No. 19 Arkansas, No. 23 Cincinnati meet in marquee opener

FAYETTEVILLE, Ark. (AP) — When Arkansas and Cincinnati agreed in August 2019 to play a future non-conference game, the announcement didn’t draw much attention outside the two teams’ fan bases.

Now, it’s a showcase of programs on the rise.

The Razorbacks were on the heels of their worst season in program history, posting a 2-10 record and going winless in SEC play. Things have changed since then under coach Sam Pittman, and last season, the...

READ MORE

FAYETTEVILLE, Ark. (AP) — When Arkansas and Cincinnati agreed in August 2019 to play a future non-conference game, the announcement didn’t draw much attention outside the two teams’ fan bases.

Now, it’s a showcase of programs on the rise.

The Razorbacks were on the heels of their worst season in program history, posting a 2-10 record and going winless in SEC play. Things have changed since then under coach Sam Pittman, and last season, the Razorbacks went 9-4 and won the Outback Bowl.

Back in 2019, Cincinnati had just completed its second year under coach Luke Fickell, who improved the Bearcats from four wins in 2017 to tie a program-best with 11 in 2018. Many thought that run would be a “one-hit wonder,” the type of season to only come around once in a Group of Five program’s history. Instead, Cincinnati kept climbing and reached the College Football Playoff last season.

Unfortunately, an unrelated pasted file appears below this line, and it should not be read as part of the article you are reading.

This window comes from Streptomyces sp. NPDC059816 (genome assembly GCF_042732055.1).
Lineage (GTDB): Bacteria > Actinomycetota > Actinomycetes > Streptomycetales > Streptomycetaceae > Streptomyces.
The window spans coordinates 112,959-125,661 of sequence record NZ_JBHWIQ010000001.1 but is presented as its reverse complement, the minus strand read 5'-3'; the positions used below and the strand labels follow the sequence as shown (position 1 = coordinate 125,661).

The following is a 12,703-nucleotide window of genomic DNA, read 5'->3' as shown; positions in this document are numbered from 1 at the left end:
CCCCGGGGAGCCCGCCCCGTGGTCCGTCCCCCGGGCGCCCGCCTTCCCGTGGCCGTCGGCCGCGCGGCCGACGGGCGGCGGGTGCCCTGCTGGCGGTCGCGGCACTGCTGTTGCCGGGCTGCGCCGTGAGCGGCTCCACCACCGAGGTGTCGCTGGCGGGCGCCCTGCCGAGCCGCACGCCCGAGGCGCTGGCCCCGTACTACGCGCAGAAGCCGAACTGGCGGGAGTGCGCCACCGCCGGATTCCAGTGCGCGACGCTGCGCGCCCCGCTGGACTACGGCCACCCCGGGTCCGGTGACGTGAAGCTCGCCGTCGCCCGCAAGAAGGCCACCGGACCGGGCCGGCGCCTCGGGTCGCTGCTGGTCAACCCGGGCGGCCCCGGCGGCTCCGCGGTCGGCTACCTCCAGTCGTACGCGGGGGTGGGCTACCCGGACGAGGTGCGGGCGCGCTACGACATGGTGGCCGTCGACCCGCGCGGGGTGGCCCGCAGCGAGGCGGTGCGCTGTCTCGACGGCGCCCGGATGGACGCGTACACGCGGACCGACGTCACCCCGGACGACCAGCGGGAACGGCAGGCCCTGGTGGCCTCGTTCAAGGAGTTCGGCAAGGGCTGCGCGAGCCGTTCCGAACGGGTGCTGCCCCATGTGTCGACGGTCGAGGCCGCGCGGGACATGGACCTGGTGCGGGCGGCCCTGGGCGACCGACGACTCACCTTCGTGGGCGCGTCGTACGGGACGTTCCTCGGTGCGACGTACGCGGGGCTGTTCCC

Now, that game has the spotlight. No. 19 Arkansas and No. 23 Cincinnati will meet in one of college football’s marquee Week One matchups, a Top 25 showdown Saturday at Donald W. Reynolds Razorback Stadium.

“I know it’s going to be loud,” Fickell said. “I know it’s going to be a hostile environment. I know it’s going to be one of those ones that you want your guys to be able to play in and enjoy, because this is what college football’s all about.”

Pittman’s task when he was hired in 2019 was to bring a team with 19 straight SEC losses back to national relevancy. He’s done it, and now there is excitement around the program.

“Now the expectations are certainly high, and they’re high in our building as well,” Pittman said. “I think opening up against a Top 25 program — which I think Cincinnati’s higher than that even, they would do well in the SEC, I know that — it should have helped us in the summer, should have helped us in fall camp understanding that we’re not playing a team that’s way inferior to us. We’re playing a team that’s every bit as good as we are. So, I think that’s helped us. I hope it has.”

Pittman, who was Cincinnati’s tight ends coach in 1996, respects what Fickell has accomplished.

“It’s unbelievable,” Pittman said. “That’s a blue collar-type town. It’s tough, and he’s got that team playing like that. They’re a little scary because they have a chip on their shoulder. They’re the underdog type team. Man, they play hard.”

TALE OF TWO QUARTERBACK SITUATIONS

Replacing Desmond Ridder won’t be an easy task for whoever wins the Bearcats’ starting quarterback job. The Atlanta Falcons drafted the two-time AAC Offensive Player of the Year.